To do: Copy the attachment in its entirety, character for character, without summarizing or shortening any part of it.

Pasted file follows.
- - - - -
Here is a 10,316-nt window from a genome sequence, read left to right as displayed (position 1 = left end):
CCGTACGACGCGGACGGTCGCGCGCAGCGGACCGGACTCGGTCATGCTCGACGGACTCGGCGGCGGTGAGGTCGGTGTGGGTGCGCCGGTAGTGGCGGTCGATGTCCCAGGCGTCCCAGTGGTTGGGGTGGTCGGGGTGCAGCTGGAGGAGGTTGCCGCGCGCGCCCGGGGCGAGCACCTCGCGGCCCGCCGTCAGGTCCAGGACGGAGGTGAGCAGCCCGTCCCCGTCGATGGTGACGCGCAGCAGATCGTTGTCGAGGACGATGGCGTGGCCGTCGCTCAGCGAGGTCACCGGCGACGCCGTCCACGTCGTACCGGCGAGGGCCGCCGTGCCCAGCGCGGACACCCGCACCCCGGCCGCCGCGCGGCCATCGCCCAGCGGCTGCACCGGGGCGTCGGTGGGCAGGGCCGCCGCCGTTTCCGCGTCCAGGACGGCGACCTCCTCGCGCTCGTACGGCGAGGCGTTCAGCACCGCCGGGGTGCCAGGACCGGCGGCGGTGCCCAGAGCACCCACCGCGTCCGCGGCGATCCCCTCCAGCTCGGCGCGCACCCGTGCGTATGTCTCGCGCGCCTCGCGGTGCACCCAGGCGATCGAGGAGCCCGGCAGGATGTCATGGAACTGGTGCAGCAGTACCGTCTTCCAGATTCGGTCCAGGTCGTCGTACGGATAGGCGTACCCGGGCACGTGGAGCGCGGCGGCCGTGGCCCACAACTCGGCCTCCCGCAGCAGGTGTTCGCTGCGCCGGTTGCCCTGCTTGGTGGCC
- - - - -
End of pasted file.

Here is a 10,316-nt window from a genome sequence, read left to right as displayed (position 1 = left end):
CCGTACGACGCGGACGGTCGCGCGCAGCGGACCGGACTCGGTCATGCTCGACGGACTCGGCGGCGGTGAGGTCGGTGTGGGTGCGCCGGTAGTGGCGGTCGATGTCCCAGGCGTCCCAGTGGTTGGGGTGGTCGGGGTGCAGCTGGAGGAGGTTGCCGCGCGCGCCCGGGGCGAGCACCTCGCGGCCCGCCGTCAGGTCCAGGACGGAGGTGAGCAGCCCGTCCCCGTCGATGGTGACGCGCAGCAGATCGTTGTCGAGGACGATGGCGTGGCCGTCGCTCAGCGAGGTCACCGGCGACGCCGTCCACGTCGTACCGGCGAGGGCCGCCGTGCCCAGCGCGGACACCCGCACCCCGGCCGCCGCGCGGCCATCGCCCAGCGGCTGCACCGGGGCGTCGGTGGGCAGGGCCGCCGCCGTTTCCGCGTCCAGGACGGCGACCTCCTCGCGCTCGTACGGCGAGGCGTTCAGCACCGCCGGGGTGCCAGGACCGGCGGCGGTGCCCAGAGCACCCACCGCGTCCGCGGCGATCCCCTCCAGCTCGGCGCGCACCCGTGCGTATGTCTCGCGCGCCTCGCGGTGCACCCAGGCGATCGAGGAGCCCGGCAGGATGTCATGGAACTGGTGCAGCAGTACCGTCTTCCAGATTCGGTCCAGGTCGTCGTACGGATAGGCGTACCCGGGCACGTGGAGCGCGGCGGCCGTGGCCCACAACTCGGCCTCCCGCAGCAGGTGTTCGCTGCGCCGGTTGCCCTGCTTGGTGGCC